The stock market in general, and market prices for the securities of technology-based companies like ours in particular, have from time to time experienced volatility that often has been unrelated to the operating performance of the underlying companies. These broad market and industry fluctuations may adversely affect the market price of our common stock, regardless of our operating performance. In several recent situations where the market price of a stock has been volatile, holders of that stock have instituted securities class action litigation against the company that issued the stock. If any of our stockholders were to bring a lawsuit against us, the defense and disposition of the lawsuit could be costly and divert the time and attention of our management and harm our operating results.
If securities or industry analysts publish unfavorable research about our business or cease to cover our business, our stock price and trading volume could decline.
The trading market for our common stock may rely, in part, on the research and reports that equity research analysts publish about us and our business. We do not have any control of the analysts or the content and opinions included in their reports. The price of our stock could decline if one or more equity research analysts downgrade our stock or issue other unfavorable commentary or research. If one or more equity research analysts ceases coverage of our company or fails to publish reports on us regularly, demand for our stock could decrease, which in turn could cause our stock price or trading volume to decline.
Future sales of shares could cause our stock price to decline.
If stockholders holding shares of our common stock sell, or indicate an intention to sell, substantial amounts of their common stock in the public market, the trading price of our common stock could decline. As of March 31, 2012, we had outstanding a total of 20,495,714 shares of common stock, 11,365,054 of which were freely tradable, without restriction, in the public market. In addition, 1,353,092 shares of common stock that are issuable upon exercise of vested options as of March 31, 2012 will become eligible for sale in the public market to the extent permitted by the provisions of various vesting agreements and Rules 144 and 701 under the Securities Act. If a substantial amount of our shares are sold, or if it is perceived that they will be sold, in the public market, the trading price of our common stock could decline.
Our directors and executive officers will continue to have substantial control over and could limit your ability to influence the outcome of key transactions, including changes of control.
As of March 31, 2012, our current executive officers, directors and their affiliates beneficially owned or controlled approximately 7.3% of the outstanding shares of our common stock. Accordingly, these executive officers, directors and their affiliates, acting as a group, can have substantial influence over the outcome of corporate actions requiring stockholder approval, including the election of directors, any merger, consolidation or sale of all or substantially all of our assets or any other significant corporate transactions. These stockholders may also delay or prevent a change of control of us, even if such a change of control would benefit our other stockholders. The significant concentration of stock ownership may adversely affect the trading price of our common stock due to investors perception that conflicts of interest may exist or arise.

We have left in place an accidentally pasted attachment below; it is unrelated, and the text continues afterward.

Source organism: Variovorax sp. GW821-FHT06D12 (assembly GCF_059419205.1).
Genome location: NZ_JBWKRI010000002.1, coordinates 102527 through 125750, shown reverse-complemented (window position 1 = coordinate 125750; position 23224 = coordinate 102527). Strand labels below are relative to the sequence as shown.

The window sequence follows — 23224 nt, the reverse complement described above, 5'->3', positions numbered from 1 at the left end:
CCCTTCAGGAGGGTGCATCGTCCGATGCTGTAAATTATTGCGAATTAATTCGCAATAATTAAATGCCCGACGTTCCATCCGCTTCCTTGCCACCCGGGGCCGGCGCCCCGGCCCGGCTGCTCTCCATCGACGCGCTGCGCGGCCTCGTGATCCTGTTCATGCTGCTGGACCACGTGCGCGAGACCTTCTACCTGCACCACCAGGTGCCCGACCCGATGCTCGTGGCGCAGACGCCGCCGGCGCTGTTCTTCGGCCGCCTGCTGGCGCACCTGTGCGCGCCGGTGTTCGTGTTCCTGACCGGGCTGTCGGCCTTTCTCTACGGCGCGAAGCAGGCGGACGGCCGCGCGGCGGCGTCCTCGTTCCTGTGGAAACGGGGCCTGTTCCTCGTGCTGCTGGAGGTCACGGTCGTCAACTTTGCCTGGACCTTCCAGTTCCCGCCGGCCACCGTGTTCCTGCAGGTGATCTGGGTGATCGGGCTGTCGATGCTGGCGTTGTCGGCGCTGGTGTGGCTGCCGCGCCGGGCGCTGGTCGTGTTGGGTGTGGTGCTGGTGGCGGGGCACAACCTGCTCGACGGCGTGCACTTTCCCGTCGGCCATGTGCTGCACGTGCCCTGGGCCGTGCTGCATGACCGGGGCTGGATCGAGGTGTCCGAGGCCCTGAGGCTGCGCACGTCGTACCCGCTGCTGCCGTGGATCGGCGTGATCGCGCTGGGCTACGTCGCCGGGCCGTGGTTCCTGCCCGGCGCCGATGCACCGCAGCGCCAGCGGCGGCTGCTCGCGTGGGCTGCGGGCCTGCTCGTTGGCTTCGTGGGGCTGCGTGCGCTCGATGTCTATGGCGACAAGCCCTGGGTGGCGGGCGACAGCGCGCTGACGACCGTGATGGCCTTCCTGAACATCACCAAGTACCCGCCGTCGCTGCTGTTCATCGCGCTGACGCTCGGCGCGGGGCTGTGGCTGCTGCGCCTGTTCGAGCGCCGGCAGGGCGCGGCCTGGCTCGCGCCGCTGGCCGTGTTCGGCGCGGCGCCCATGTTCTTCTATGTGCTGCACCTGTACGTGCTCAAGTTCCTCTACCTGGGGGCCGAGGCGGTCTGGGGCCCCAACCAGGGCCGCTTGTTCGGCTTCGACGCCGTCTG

Anti-takeover provisions in our charter documents and under Delaware law could make an acquisition of us, which may be beneficial to our stockholders, more difficult and may prevent attempts by our stockholders to replace or remove our current management and limit the market price of our common stock.
Provisions in our certificate of incorporation and bylaws may have the effect of delaying or preventing a change of control or changes in our management, including provisions that:
These provisions may frustrate or prevent any attempts by our stockholders to replace or remove our current management by making it more difficult for stockholders to replace members of our board of directors, which is responsible for appointing the members of our management. In addition, because we are incorporated in Delaware, we are governed by the provisions of Section 203 of the Delaware General Corporation Law, which limits the ability of stockholders owning in excess of 15% of our outstanding voting stock to merge or combine with us.
We have never paid dividends on our capital stock, and we do not anticipate paying any cash dividends in the foreseeable future.
We have paid no cash dividends on any of our classes of capital stock to date, have contractual restrictions against paying cash dividends and currently intend to retain our future earnings to fund the development and growth of our business. As a result, capital appreciation, if any, of our common stock will be stockholders sole source of gain for the foreseeable future.
Use of Proceeds
On February 9, 2011, our registration statement on Form S-1 (File No. 333-170965) was declared effective for the initial public offering of our common stock, or IPO. Through March 31, 2012, the net proceeds from our IPO have been applied as follows: $5.0 million for the repayment of promissory notes issued in January 2011, $3.1 million for the repayment of our bank line of credit, $16.6 million for research and development expenses, $10.2 million for general corporate purposes including selling, general and administrative expenses and litigation settlement expense, and $2.1 million for capital expenditures. On June 30, 2011, we paid $3.0 million in connection with the settlement of certain patent litigation with Life Technologies Corporation, or Life. In July 2011, we paid Life an additional $2.0 million in connection with our exercise of an option under the terms of our agreements with Life to limit or preclude certain patent litigation between the parties over a period of two to four years. Other than the aggregate payment of $5.0 million to Life, there has been no material change in the planned use of proceeds from our IPO from that described in the final prospectus filed with the SEC pursuant to Rule 424(b) on February 10, 2011.
Pursuant to the requirements of the Securities Exchange Act of 1934, the registrant has duly caused this report to be signed on its behalf by the undersigned thereunto duly authorized.